47. lem

    Money is made possible only by the men who produce. Is this what you consider evil?

    Brilliant. And here’s another thing. Money can’t buy you happiness, but it can buy a really good facsimile. I know, I’ve tried living both ways and poor sucks.

  48. wreckage

    “People who say money can’t buy happiness never had any.” Samuel L Jackson.

    Money equals energy expended (effort).

    How about we redistribute effort.

    -Anne

    It IS an excellent observation. For one thing, Energy is the core, the key, the basic unit. For another, a free market is exactly how effort and wealth equalise and redistribute, offering the most rewards at any given moment, for the application of energy and effort most needed at that moment.

    When people want wealth redistributed to fix a thing, they’re really saying “This is important, but not so important as to compel me to put in any actual effort”. This becomes a virtue: I am so virtuous that I force lots of other people to do everything I think should be done! It’s about as much a reflection of the person’s “goodness” as it would be if they sent their slaves around to do good works while they sat at home watching internet videos of cats.

  49. wreckage

    Money can’t always buy you happiness, but poverty sure buys a lot of misery.

  50. Infidel Tiger

    I read them when I was young, my brain was more agile.

    Currently reading Golberg’s Liberal fascism, which is terrific but that is hard slog! I read two sentences and have to sit for two minutes to digest it!

    I feel that way reading all great writers that expose leftism for what it is. Takes me forever to read pieces aby Steyn, Goldberg et al. You don’t want to scoff the whole thing at once and you’re too busy nodding your head t

  51. Joe Goodacre

    Plus the lefties get theirs at the end

    Atlas Shrugged is right wing porn – it get’s everyone excited but it’s ultimately a fantasy.

    The premise of Atlas Shrugged is that at some point, productive people say ‘enough – enough mooching, enough looting’ and they leave society and create their own society and the world goes to pot.

    So what does reality show.

    Between 1950 and 1963 the top tax rate was 91% on incomes over $400,000 (inflation adjusted my understanding is that would have been under $3 million).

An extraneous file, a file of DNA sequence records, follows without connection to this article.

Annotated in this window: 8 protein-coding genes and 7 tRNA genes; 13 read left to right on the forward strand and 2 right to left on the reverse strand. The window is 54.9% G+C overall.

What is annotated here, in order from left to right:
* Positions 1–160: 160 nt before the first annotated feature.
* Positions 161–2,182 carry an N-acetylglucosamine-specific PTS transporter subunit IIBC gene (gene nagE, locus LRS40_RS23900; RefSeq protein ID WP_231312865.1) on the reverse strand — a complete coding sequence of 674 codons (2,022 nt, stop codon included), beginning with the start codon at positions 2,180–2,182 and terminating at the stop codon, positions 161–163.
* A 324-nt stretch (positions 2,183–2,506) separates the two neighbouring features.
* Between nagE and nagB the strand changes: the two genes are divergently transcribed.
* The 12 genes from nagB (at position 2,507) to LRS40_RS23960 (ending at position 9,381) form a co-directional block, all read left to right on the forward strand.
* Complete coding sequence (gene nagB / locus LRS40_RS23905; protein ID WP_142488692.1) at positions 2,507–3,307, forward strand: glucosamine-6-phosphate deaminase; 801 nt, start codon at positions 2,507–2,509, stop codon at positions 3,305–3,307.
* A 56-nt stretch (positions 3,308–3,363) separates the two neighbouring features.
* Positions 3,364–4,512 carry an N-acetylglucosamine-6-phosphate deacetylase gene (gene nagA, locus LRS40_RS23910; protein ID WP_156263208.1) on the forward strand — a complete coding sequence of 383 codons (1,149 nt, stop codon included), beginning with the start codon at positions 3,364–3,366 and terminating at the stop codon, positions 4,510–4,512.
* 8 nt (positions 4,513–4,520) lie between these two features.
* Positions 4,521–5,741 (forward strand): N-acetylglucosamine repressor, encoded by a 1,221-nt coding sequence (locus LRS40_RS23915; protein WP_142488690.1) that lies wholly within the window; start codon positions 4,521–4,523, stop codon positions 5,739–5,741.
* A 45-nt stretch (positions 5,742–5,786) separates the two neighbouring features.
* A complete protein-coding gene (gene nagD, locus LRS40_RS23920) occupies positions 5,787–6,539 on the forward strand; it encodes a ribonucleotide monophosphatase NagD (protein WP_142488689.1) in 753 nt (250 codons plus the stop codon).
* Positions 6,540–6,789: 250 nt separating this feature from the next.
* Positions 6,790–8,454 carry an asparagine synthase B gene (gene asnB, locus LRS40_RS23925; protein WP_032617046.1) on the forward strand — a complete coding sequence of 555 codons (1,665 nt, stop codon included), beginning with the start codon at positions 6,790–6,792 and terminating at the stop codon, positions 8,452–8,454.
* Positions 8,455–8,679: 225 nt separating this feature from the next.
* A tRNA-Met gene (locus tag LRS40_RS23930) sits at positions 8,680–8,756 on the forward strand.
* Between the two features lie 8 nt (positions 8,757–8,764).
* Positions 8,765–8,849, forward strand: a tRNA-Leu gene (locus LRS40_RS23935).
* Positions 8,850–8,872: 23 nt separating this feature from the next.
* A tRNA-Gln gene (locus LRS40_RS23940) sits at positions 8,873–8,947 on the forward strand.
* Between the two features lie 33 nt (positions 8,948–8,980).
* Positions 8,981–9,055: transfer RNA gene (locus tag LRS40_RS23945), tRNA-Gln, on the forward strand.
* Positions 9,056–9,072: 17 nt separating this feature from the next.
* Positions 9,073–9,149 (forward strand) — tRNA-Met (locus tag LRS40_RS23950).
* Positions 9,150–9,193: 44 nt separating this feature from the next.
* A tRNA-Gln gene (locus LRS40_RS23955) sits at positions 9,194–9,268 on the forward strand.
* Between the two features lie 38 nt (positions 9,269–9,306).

Did all the productive people jump up, form their own society and the US went to pot?

    It seems to me that the answer is no.

    In 2003, a group started the Free State Project (http://freestateproject.org/). The project continues, with a goal for 20,000 liberty loving people to pledge that after the group total reaches 20,000, there is an intention within 5 years for everyone to New Hampshire and vote for small government. As of today, more than 10 years later they are at about 17,000 people who have pledged that intent.

    Here is a perfect example of reality disproving the Atlas Shrugged premise. Despite everything Obama has done, the free state project still lags behind it’s goal because productive people simply don’t mind taking plenty of punches. Why – because rebellion or starting off elsewhere in some third world hole is a crap life.

    Sure there are countries around that are low taxation. The top tax rate is less than or equal to 25% in Albania, Azerbaijan, Bangladesh, Botswana, Belarus, Bolivia, Bosnia and Herzegovina, Bulgaria, Cambodia, Estonia, Georgia, Jordan, Kazakhstan, Kuwait, North Korea, Lebanon, Lithuania etc etc.

    Countries that have taxes higher than 45% – Australia, Austria, Canada, Denmark, Japan, Netherlands, Norway, Sweden, UK and the USA – kind of like most of the countries people would like to live in.

    The dirty little secret of the ‘moral’ libertarians on here is that it is 100% a choice to give our money to moochers and looters because we want to live in the society we grew up in, in the climate we grew up in, around the family and friends we know and in that society’s security and prosperity. Unfortunately this good life comes at a cost – most people on here seem to want to complain obtusely about how crappy their choice is. Militant Libertarian’s are complaining literally about a first world problem – ‘the protection of my liberty and property isn’t cheap enough’.

    Hence we have Atlas Shrugged – right wing porn to stoke the fantasy of leaving all those moochers and looters behind.

  52. Joe Goodacre

    Great book though – not a hard slog at all.

  53. Jarrod

    Atlas Shrugged will regularly ask you “Who is John Galt?”

    I suggest you care not, for the more interesting characters are introduced much earlier.

    Wonderful book, though self indulgent towards the end.

    Interesting question relating to the above though, who are the more easily digested libertarian writers? PJ O’Rourke is brilliant in this regard. Any others?

  54. None

    “The LOVE of money is a root of all kinds of evil” 1 Timothy 6:10

    Rinse. Repeat.

  55. Combine_Dave

    – ‘the protection of my liberty and property isn’t cheap enough’.

    The high cost is due to padding and overheads that don’t directly (or even indirectly) contribute to either liberty or property. That’s why people get angry.

    Unless you believe direct action is needed to save the world.

  56. Fleeced

    Until the budget is released, these new and increased taxes don’t exist. Some Lib-loyalists are saying we should keep out mouths shut for this reason. On the contrary: we should make as much noise as possible until the budget, in the hopes they change their mind (which, according to Costello, often happens even up to the weekend before Budget day)

    If they are released in the budget – even in a watered down version – we should then keep the pressure up to see that they aren’t passed into law.

    This notion that we should “keep silent” because our criticism is helping ALP is the stupidest thing we could possibly do if we wish to avoid seeing the Libs implement ALP-style policy.